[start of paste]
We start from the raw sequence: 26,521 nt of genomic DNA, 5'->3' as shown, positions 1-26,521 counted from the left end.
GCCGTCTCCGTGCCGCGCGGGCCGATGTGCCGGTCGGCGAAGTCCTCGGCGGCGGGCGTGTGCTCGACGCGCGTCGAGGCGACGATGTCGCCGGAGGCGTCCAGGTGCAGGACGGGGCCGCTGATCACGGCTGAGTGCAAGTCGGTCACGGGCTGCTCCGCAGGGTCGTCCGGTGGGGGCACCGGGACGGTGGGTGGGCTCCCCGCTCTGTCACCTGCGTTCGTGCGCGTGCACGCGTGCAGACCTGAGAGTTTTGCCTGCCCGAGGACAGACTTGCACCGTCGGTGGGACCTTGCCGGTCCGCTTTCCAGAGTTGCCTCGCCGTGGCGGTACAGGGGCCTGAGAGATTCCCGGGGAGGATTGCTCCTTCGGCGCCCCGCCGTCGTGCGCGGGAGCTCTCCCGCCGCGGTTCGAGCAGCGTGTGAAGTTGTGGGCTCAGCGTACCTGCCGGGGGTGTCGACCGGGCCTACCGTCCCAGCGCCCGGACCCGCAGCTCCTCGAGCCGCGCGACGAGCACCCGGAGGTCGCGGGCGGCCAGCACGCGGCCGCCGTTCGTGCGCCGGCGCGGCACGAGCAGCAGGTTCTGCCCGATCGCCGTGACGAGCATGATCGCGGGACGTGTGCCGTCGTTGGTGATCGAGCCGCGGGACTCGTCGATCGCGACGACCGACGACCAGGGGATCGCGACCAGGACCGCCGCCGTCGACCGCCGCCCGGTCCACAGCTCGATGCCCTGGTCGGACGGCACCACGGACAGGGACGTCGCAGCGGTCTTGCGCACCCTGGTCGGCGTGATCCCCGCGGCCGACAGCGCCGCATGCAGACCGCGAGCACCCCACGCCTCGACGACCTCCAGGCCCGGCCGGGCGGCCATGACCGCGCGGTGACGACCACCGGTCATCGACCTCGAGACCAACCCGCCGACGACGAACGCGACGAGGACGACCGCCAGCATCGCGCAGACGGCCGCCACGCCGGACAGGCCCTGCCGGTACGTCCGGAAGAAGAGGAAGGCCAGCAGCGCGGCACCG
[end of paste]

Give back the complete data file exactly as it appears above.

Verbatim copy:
We start from the raw sequence: 26,521 nt of genomic DNA, 5'->3' as shown, positions 1-26,521 counted from the left end.
GCCGTCTCCGTGCCGCGCGGGCCGATGTGCCGGTCGGCGAAGTCCTCGGCGGCGGGCGTGTGCTCGACGCGCGTCGAGGCGACGATGTCGCCGGAGGCGTCCAGGTGCAGGACGGGGCCGCTGATCACGGCTGAGTGCAAGTCGGTCACGGGCTGCTCCGCAGGGTCGTCCGGTGGGGGCACCGGGACGGTGGGTGGGCTCCCCGCTCTGTCACCTGCGTTCGTGCGCGTGCACGCGTGCAGACCTGAGAGTTTTGCCTGCCCGAGGACAGACTTGCACCGTCGGTGGGACCTTGCCGGTCCGCTTTCCAGAGTTGCCTCGCCGTGGCGGTACAGGGGCCTGAGAGATTCCCGGGGAGGATTGCTCCTTCGGCGCCCCGCCGTCGTGCGCGGGAGCTCTCCCGCCGCGGTTCGAGCAGCGTGTGAAGTTGTGGGCTCAGCGTACCTGCCGGGGGTGTCGACCGGGCCTACCGTCCCAGCGCCCGGACCCGCAGCTCCTCGAGCCGCGCGACGAGCACCCGGAGGTCGCGGGCGGCCAGCACGCGGCCGCCGTTCGTGCGCCGGCGCGGCACGAGCAGCAGGTTCTGCCCGATCGCCGTGACGAGCATGATCGCGGGACGTGTGCCGTCGTTGGTGATCGAGCCGCGGGACTCGTCGATCGCGACGACCGACGACCAGGGGATCGCGACCAGGACCGCCGCCGTCGACCGCCGCCCGGTCCACAGCTCGATGCCCTGGTCGGACGGCACCACGGACAGGGACGTCGCAGCGGTCTTGCGCACCCTGGTCGGCGTGATCCCCGCGGCCGACAGCGCCGCATGCAGACCGCGAGCACCCCACGCCTCGACGACCTCCAGGCCCGGCCGGGCGGCCATGACCGCGCGGTGACGACCACCGGTCATCGACCTCGAGACCAACCCGCCGACGACGAACGCGACGAGGACGACCGCCAGCATCGCGCAGACGGCCGCCACGCCGGACAGGCCCTGCCGGTACGTCCGGAAGAAGAGGAAGGCCAGCAGCGCGGCACCG